• Talking about it
  • Understanding that resolving a conflict is not always an external matter, and that understanding of own issues is necessary.
  • Managing your own emotions and behaviours, so to be able to communicate with others without punishing, threatening or frightening them.
  • Being aware of differences and being respectful in words and actions. Believing that the interests and needs of all involved can be supported.
  • Being willing and ready to forgive and forget, once the matter is talked about, never to be raised again. A topic raised several times hints to either lack of resolution or inability to let go of resentment and hurt.

Solving conflict:

  • Manage your stress level : slow down before trying to solve anything, there are many stress management tips (eg slow breathing, taking time out, going for a walk) that can be applied.
  • Manage your emotions and feelings: be aware of how you feel about the situation and acknowledge rather than sedate that you feel anger, fear or grief. Connecting to those emotions rather than avoiding them for the sake of ‘rationality’ leads to a better grasping of the conflict. Connecting to those emotions does not mean letting them run amok. Time out and reflecting on those feelings give you an opportunity to ground yourself.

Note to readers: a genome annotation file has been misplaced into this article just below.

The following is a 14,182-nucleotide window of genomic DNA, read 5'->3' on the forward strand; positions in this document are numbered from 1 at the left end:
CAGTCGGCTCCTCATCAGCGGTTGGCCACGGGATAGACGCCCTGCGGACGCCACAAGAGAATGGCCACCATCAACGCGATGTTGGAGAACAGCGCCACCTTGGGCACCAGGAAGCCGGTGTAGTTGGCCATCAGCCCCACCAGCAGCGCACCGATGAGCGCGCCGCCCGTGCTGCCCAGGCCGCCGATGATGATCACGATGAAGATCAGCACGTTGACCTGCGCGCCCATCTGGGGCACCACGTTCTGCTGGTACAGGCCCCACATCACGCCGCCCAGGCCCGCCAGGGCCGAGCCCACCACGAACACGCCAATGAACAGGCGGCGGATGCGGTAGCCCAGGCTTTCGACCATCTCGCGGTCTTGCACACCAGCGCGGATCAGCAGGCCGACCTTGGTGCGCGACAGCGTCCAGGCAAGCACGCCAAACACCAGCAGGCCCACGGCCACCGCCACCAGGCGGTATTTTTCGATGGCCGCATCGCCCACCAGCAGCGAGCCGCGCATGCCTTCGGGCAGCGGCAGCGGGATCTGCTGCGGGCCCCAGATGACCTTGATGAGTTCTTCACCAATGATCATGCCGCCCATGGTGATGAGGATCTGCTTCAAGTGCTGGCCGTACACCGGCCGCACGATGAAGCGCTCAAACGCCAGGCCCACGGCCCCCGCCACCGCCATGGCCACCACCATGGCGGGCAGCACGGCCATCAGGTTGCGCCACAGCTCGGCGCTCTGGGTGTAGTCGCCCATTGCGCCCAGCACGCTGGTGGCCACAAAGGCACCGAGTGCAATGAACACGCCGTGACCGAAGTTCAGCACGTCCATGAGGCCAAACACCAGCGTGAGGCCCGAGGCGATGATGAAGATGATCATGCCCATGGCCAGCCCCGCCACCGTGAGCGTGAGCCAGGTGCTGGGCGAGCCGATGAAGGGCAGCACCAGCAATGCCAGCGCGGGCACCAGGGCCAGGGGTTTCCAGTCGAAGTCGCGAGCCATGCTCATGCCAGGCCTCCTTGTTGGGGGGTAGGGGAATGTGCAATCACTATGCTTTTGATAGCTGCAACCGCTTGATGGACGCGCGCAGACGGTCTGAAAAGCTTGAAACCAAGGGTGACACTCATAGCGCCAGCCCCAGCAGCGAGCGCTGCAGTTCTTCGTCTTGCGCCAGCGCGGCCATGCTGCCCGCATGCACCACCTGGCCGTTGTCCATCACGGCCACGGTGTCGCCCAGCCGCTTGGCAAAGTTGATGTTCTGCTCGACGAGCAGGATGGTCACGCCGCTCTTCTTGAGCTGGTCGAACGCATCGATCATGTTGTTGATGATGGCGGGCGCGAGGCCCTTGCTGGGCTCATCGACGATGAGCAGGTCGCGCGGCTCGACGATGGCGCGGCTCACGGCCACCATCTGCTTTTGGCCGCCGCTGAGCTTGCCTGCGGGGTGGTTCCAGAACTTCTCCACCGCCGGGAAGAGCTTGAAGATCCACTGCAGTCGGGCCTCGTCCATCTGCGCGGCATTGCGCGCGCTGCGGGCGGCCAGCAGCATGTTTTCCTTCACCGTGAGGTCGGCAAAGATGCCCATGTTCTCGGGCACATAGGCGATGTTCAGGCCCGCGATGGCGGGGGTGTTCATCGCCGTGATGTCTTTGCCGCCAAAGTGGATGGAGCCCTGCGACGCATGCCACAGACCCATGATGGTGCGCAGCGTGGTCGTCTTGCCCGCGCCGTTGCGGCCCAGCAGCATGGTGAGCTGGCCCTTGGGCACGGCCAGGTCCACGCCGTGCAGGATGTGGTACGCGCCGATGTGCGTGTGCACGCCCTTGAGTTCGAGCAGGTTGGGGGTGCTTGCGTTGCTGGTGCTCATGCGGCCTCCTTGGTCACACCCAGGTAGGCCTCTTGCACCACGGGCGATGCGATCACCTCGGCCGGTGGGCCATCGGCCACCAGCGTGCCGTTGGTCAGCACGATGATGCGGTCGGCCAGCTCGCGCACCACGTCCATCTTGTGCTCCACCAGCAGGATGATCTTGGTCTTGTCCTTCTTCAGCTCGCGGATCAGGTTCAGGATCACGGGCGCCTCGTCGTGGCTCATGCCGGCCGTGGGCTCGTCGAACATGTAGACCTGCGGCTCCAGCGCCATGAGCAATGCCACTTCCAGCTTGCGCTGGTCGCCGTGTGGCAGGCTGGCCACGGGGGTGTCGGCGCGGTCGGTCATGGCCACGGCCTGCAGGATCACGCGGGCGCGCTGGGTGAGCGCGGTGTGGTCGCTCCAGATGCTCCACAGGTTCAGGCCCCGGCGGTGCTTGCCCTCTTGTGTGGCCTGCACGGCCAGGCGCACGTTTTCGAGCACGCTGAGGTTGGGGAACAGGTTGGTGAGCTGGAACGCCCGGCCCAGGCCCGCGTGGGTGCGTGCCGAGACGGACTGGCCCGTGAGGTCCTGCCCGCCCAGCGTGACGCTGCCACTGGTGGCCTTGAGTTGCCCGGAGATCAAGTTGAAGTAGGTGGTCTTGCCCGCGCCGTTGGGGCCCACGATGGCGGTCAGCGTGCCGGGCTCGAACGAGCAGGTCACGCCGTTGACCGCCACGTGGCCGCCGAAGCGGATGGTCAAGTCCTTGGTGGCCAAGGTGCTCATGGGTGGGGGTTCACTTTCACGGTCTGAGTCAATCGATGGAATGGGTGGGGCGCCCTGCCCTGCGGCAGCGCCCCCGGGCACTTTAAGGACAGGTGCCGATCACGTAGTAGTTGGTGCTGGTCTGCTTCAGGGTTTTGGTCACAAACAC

• Check your non-verbal, body,  language. Most of the communication elements in conflict are non-verbal. A calm tone of voice, reassuring touch, open body posture are ways to communicate that the exchange can be diffused.
  • Identify and consider causes, symptoms and explanations for the conflict.  Addressing the cause leads to resolution.
  • Causes sometimes are not consciously known by participants or are concealed. It requires honesty with self and the other person
  • Symptoms are signals that something is wrong. They are behaviours, feelings and thoughts that are dysfunctional. For example, drinking to alleviate stress, coercing collaboration of another party, and displacing expression of  hostility onto another person, strong expression of emotions, physical symptoms such as illness, increased accident proneness,  refusal to communicate, etc.
  • Explanations are answers to the question “what happened and why?”. It reflects and rationalizes the origin of the conflict. All persons involved will most likely come up with different views.

Practical tips:

  • Remain calm and express feelings with words, not with closed body language
  • Be specific about the issue, do not generalize with words such as ‘always’ or ‘never’
  • Deal with one issue at a time and do not stockpile issues. It is best addressing issues as they occur, as if drawn from the past, explanations are already formulated.
  • Do not accuse, do not hit below the belt, don’t go in areas that are too sensitive to a person.
  • Learn to listen to the other person: this involves allowing them to fully express themselves without interruption,  and paraphrasing them to provide feedback that ensures you understood the meaning of their message.

Author: Pascale Aline

Psychotherapist & Performance Coach, I specialize working with tools for self enhancement, growth, productivity and healing (Biofeedback, EMDR, Mindfulness training)